How To Stay Mentally Focused During Games
To perform your best, you need focus.
You must have the ability to center your attention in the present moment. While there is no doubt that focus is incredibly important to your success as an athlete, it’s not always the easiest to display.
Since there are many distractions pulling your attention in all different directions, it can be extremely difficult to retain focus.
One small lapse in attention can result in a costly mistake. Allowing your mind to become fixed on worrying about other people's opinions or negative past experiences for one second can spiral into self-doubt.
Focus is a fragile trait, one that is worked upon by many forces at once. Which is why, learning how to stay mentally focused during games is a much needed skill for you to learn.
Major Distractions During A Game
Working to stay mentally focused during games requires an understanding of the major distractions which present themselves during competition.
In a performing environment, you do not have the luxury of drowning out the noise through headphones or merely shutting a door. You are exposed, all at once, to many different forms of distraction.
Each one adds to the difficulty of you remaining mentally focused throughout a game.
Distractor #1: Fans
There’s no denying the impact fans can have on focus. From taunting by the opposing fans to worrying about impressing friends and family, onlookers prove to be a tough opponent to your attention.
One of the reasons fans are so hard on focus is the difficulty you have in replicating them during training. You can’t really simulate the feeling of having your parents come to watch you for the first time in a while, desperately wanting to impress them.
Or try to replicate the one fan of the opposing team who has such a shrill voice that every time they scream it sends chills down your spine.
The only real way to face these distractors is during a game.
One of the reasons fans are so hard on focus is the difficulty you have in replicating them during training."
Distractor #2: Your Opponent
Of course, during competition you have an opponent. Depending on the sport you play, this may include one other person or thirty five. No matter how many people there are, the fact remains the same, your opponent can easily cause you to lose focus.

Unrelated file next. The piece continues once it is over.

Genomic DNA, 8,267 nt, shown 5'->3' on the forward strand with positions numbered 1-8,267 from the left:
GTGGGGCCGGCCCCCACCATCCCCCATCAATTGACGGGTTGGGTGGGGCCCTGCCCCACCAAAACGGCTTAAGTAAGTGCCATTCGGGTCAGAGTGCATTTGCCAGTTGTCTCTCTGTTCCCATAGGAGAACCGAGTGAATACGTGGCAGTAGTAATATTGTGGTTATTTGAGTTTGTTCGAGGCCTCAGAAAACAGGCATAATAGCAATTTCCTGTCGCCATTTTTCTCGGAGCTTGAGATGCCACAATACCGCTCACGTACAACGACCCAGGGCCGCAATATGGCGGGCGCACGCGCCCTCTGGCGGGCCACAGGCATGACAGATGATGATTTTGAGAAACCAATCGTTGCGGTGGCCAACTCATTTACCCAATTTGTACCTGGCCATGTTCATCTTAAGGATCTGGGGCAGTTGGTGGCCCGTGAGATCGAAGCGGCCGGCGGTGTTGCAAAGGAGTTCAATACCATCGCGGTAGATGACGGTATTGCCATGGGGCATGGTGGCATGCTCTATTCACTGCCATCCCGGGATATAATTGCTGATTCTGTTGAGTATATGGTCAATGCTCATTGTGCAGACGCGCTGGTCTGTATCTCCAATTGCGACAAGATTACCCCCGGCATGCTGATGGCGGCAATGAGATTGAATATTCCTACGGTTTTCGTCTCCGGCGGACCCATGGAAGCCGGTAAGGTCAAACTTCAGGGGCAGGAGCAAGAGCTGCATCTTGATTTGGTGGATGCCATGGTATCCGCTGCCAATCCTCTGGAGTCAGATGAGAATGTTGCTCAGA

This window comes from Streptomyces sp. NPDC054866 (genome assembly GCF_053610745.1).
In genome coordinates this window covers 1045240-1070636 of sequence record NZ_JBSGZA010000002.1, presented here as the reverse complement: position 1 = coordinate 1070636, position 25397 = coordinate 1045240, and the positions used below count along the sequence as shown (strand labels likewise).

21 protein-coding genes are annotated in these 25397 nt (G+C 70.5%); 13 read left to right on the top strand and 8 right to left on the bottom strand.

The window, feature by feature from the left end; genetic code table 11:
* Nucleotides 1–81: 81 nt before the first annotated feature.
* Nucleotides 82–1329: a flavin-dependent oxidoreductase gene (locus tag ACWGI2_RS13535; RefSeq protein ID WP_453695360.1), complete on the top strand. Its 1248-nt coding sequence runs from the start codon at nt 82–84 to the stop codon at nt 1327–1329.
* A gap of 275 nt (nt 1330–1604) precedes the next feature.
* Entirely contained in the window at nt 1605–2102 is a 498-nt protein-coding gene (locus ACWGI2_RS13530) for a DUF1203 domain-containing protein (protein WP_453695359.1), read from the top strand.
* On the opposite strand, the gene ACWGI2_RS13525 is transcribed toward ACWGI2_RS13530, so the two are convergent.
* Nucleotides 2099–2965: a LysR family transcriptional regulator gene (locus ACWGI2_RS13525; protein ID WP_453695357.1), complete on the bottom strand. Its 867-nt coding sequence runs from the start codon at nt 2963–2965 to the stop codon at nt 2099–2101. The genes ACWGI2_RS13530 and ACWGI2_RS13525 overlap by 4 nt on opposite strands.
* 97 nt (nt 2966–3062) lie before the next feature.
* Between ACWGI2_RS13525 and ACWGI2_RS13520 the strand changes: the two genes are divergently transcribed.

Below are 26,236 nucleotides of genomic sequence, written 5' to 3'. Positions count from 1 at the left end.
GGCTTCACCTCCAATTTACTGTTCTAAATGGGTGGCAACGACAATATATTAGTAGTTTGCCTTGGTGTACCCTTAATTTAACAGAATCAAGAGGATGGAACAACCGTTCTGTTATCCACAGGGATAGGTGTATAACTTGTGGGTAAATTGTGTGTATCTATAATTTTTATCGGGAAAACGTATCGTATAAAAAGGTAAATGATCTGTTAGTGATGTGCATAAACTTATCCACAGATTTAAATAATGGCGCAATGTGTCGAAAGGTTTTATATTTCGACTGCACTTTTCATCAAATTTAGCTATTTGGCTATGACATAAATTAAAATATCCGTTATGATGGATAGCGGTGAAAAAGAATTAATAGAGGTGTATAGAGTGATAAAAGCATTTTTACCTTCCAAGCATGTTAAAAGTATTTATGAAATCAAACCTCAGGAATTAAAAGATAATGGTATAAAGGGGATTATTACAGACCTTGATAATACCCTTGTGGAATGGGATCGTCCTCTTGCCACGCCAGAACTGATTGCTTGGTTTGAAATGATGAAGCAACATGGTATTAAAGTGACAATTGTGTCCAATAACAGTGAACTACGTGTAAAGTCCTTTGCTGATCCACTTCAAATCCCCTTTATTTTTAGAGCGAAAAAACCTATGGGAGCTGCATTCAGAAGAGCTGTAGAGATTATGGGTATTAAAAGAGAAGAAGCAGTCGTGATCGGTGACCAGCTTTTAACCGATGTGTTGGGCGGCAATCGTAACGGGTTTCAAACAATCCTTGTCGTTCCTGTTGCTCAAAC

A major reason for this comes from intimidation. Worrying about how big or more talented the opposing team looks will quickly eat at your focus.
If it’s a team you’ve historically performed poorly against, this will also distract you and make it very difficult to place your attention in the moment. All you’ll be thinking about are the many times you’ve failed in the past.
The opponent can also be a source of trash talk, working to get in your head, leading to your emotions running high and losing focus of what matters.
Distractor #3: Playing Conditions
Another major distractor can be the conditions of the field or court you’re playing on.
In college I was the third baseman, and that meant I had to play a lot of the game close to where the infield dirt meets the infield grass. This creates what’s known as a lip.
Now, most of the fields were not the greatest, which meant the lip would vary in size. This led to many instances where I was more focused on how the field was than worrying about my own responsibilities as the third baseman.
Playing conditions can also involve the weather. If it’s an overly hot day or abnormally cold, it’s easy to lose focus, concerning yourself with the temperature.
Playing conditions, while outside your control, are going to largely impact your ability to stay mentally focused during a game.
Distractor #4: Your Own Mind
Now we turn inward to find the last major distraction during a game, your own mind.
There are many ways your mind can result in a loss of focus. One you may experience is anxiety. If you are worried about what may or may not happen during the game, this takes you out of the moment.
Fear of failure is another distractor, resulting from your mind being preoccupied with fears of making a mistake. Both anxiety and fear of failure will lead to self-doubt.